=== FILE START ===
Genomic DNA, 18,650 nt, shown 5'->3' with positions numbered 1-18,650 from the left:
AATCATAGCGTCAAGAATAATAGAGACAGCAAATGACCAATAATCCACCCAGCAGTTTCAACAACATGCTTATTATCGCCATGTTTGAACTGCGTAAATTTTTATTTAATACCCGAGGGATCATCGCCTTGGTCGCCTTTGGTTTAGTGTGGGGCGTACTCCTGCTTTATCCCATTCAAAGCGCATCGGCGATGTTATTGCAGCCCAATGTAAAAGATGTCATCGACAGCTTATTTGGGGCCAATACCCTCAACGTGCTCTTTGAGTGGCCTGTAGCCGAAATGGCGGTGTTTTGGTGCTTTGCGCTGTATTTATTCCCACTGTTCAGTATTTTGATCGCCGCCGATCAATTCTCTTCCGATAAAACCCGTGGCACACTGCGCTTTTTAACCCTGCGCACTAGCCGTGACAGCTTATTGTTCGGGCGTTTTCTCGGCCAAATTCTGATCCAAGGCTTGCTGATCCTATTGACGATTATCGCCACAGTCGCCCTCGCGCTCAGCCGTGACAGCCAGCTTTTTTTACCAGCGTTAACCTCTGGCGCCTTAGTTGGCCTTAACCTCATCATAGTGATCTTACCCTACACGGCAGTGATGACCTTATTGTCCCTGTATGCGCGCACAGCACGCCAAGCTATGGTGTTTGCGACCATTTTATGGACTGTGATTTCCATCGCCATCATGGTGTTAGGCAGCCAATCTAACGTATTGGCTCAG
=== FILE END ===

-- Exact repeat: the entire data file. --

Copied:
Genomic DNA, 18,650 nt, shown 5'->3' with positions numbered 1-18,650 from the left:
AATCATAGCGTCAAGAATAATAGAGACAGCAAATGACCAATAATCCACCCAGCAGTTTCAACAACATGCTTATTATCGCCATGTTTGAACTGCGTAAATTTTTATTTAATACCCGAGGGATCATCGCCTTGGTCGCCTTTGGTTTAGTGTGGGGCGTACTCCTGCTTTATCCCATTCAAAGCGCATCGGCGATGTTATTGCAGCCCAATGTAAAAGATGTCATCGACAGCTTATTTGGGGCCAATACCCTCAACGTGCTCTTTGAGTGGCCTGTAGCCGAAATGGCGGTGTTTTGGTGCTTTGCGCTGTATTTATTCCCACTGTTCAGTATTTTGATCGCCGCCGATCAATTCTCTTCCGATAAAACCCGTGGCACACTGCGCTTTTTAACCCTGCGCACTAGCCGTGACAGCTTATTGTTCGGGCGTTTTCTCGGCCAAATTCTGATCCAAGGCTTGCTGATCCTATTGACGATTATCGCCACAGTCGCCCTCGCGCTCAGCCGTGACAGCCAGCTTTTTTTACCAGCGTTAACCTCTGGCGCCTTAGTTGGCCTTAACCTCATCATAGTGATCTTACCCTACACGGCAGTGATGACCTTATTGTCCCTGTATGCGCGCACAGCACGCCAAGCTATGGTGTTTGCGACCATTTTATGGACTGTGATTTCCATCGCCATCATGGTGTTAGGCAGCCAATCTAACGTATTGGCTCAG